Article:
Homefront hostilities: the first world war and domestic violence in Victoria
School of Historical and Philosophical Studies
Document TypePhD thesis
CitationsNelson, E. (2004). Homefront hostilities: the first world war and domestic violence in Victoria. PhD thesis, History Department, The University of Melbourne.
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© 2004 Dr. Elizabeth Nelson
This thesis examines the influence of the First World War on domestic violence in Victoria, Australia. A reading of court cases, newspaper reports, official records and oral testimonies reveals a connection between the war and individuals' violent behaviour within marriage, apparent during the war and in the decade following the cessation of hostilities. This connection explains what appears to be an increased incidence of domestic violence in the immediate aftermath of the war. A link between veterans' war trauma and domestic violence - frequently assumed in the historiography - existed, but this was just one aspect of the war's impact on domestic violence and did not account for all cases of returned-soldier wife abuse. The war contributed to both veterans' and civilian men's wife abuse by idealising male aggression and by provoking a range of experiences that personally disempowered men. Against the masculine ideal of the fearless Anzac, many men's self-esteem diminished. Failure to enlist, failure to fight, and failure to cope with horrifying memories of battle were some of the ways in which men fell short of their own and society's expectations of manliness. Male insecurity was further exacerbated by women's increased self-assertions. The war afforded many women greater social and economic autonomy, a situation which made wives' separation from violent husbands more viable. The war was influential, too, in shaping social responses to domestic violence. The new masculine hierarchy of wartime affected judicial determination of who was, and who was not, accountable for acts of violence. Official leniency towards returned-soldier perpetrators was noticeable both during and after the war, and in the post-war years such leniency also extended to civilian defendants. While the outbreak of war sparked renewed enthusiasm for male chivalry towards women, this ideal disappeared rapidly after 1918. ln a context of male antagonism towards women's apparent advancement, a new male ambivalence towards wife abuse emerged within the public realm. The notion of men as victims, rather than as brutal tyrants, informed much official reaction to actual cases of domestic violence. Greater official indifference to men's violence against their wives after the First World War was the result not only of men's fears of female encroachment on male privilege, but of a changing interpretation of the causes of domestic violence. The widespread phenomenon of shell shock in soldiers served to further the currency of psychological theories of human behaviour. In the post-war decade, the stereotype of the disturbed violent veteran both emerged from, and influenced, the proceedings of cases of domestic violence in Victorian courts. The idea that returned-soldier violence was a product of battle nerves weighed on cases of wife abuse, regardless of whether the facts of individual cases evinced such a connection. The violence of civilian men also increasingly came to be understood in a psychological framework during the 1920s. As the community's awareness of psychological factors burgeoned, the belief that domestic violence was an outcome of extraordinary stresses on ordinary men's minds began to prevail in the public sphere. Such an understanding helped to dismantle the dominant pre-war stereotype of the working-class 'wife-beater'.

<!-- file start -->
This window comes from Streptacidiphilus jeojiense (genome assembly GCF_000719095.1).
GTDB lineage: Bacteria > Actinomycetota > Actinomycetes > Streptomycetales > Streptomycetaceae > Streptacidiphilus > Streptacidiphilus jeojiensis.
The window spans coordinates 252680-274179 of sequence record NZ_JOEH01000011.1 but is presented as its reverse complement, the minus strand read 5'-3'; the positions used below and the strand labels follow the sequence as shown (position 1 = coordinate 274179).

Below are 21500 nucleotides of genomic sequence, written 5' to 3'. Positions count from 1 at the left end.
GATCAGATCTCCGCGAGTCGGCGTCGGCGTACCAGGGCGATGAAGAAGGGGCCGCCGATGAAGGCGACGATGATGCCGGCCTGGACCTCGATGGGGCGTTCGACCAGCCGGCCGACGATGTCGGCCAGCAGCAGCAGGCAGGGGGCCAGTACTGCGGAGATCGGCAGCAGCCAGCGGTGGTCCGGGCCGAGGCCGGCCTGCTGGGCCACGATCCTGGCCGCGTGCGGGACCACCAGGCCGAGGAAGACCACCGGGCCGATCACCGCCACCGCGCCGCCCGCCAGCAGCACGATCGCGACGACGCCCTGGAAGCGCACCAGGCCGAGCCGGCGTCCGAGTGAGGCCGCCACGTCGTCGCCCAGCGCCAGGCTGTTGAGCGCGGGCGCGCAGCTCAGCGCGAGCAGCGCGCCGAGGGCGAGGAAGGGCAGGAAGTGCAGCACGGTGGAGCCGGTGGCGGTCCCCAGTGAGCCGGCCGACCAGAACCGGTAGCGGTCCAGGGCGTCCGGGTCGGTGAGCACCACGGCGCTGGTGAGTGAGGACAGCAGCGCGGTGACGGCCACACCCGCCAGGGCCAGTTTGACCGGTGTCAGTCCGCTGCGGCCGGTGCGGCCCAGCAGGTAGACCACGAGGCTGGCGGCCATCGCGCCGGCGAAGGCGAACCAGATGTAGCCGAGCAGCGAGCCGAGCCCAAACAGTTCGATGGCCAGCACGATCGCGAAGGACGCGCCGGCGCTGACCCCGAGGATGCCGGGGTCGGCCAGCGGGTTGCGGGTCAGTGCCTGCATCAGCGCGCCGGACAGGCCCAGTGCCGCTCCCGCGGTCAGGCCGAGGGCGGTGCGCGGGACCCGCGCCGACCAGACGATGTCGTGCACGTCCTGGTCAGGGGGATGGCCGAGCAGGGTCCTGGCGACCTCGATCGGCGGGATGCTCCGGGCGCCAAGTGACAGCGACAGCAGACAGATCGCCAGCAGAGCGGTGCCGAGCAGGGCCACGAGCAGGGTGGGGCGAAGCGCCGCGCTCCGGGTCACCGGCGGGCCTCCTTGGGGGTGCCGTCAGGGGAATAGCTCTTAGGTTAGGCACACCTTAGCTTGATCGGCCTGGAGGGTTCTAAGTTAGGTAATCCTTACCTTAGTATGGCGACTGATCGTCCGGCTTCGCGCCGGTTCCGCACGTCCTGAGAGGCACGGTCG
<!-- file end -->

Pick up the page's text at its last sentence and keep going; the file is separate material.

Keywordsfamily violence; Victoria; women; war; families; World War; 1914-1918
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